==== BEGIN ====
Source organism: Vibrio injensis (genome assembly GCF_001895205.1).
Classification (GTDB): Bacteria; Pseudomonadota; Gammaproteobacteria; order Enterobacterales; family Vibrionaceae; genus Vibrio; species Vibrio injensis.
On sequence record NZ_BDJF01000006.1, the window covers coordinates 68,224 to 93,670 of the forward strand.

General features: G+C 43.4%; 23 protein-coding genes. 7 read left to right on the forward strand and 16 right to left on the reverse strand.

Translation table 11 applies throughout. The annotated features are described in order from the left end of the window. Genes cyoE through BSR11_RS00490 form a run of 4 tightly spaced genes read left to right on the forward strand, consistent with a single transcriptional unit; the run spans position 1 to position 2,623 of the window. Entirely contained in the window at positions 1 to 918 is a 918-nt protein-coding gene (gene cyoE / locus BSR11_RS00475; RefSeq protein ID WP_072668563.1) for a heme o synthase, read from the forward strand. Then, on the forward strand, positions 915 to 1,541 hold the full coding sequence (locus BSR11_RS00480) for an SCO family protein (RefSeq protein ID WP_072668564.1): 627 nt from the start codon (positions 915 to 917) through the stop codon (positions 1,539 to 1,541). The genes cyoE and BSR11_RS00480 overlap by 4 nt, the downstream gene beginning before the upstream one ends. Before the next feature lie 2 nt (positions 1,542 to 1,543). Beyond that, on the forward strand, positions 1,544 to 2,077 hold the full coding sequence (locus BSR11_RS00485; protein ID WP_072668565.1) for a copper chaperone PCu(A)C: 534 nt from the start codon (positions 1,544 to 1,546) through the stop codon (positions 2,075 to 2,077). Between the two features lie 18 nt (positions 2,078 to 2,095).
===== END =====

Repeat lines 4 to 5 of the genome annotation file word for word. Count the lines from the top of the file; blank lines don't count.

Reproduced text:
General features: G+C 43.4%; 23 protein-coding genes. 7 read left to right on the forward strand and 16 right to left on the reverse strand.

Translation table 11 applies throughout. The annotated features are described in order from the left end of the window. Genes cyoE through BSR11_RS00490 form a run of 4 tightly spaced genes read left to right on the forward strand, consistent with a single transcriptional unit; the run spans position 1 to position 2,623 of the window. Entirely contained in the window at positions 1 to 918 is a 918-nt protein-coding gene (gene cyoE / locus BSR11_RS00475; RefSeq protein ID WP_072668563.1) for a heme o synthase, read from the forward strand. Then, on the forward strand, positions 915 to 1,541 hold the full coding sequence (locus BSR11_RS00480) for an SCO family protein (RefSeq protein ID WP_072668564.1): 627 nt from the start codon (positions 915 to 917) through the stop codon (positions 1,539 to 1,541). The genes cyoE and BSR11_RS00480 overlap by 4 nt, the downstream gene beginning before the upstream one ends. Before the next feature lie 2 nt (positions 1,542 to 1,543). Beyond that, on the forward strand, positions 1,544 to 2,077 hold the full coding sequence (locus BSR11_RS00485; protein ID WP_072668565.1) for a copper chaperone PCu(A)C: 534 nt from the start codon (positions 1,544 to 1,546) through the stop codon (positions 2,075 to 2,077). Between the two features lie 18 nt (positions 2,078 to 2,095).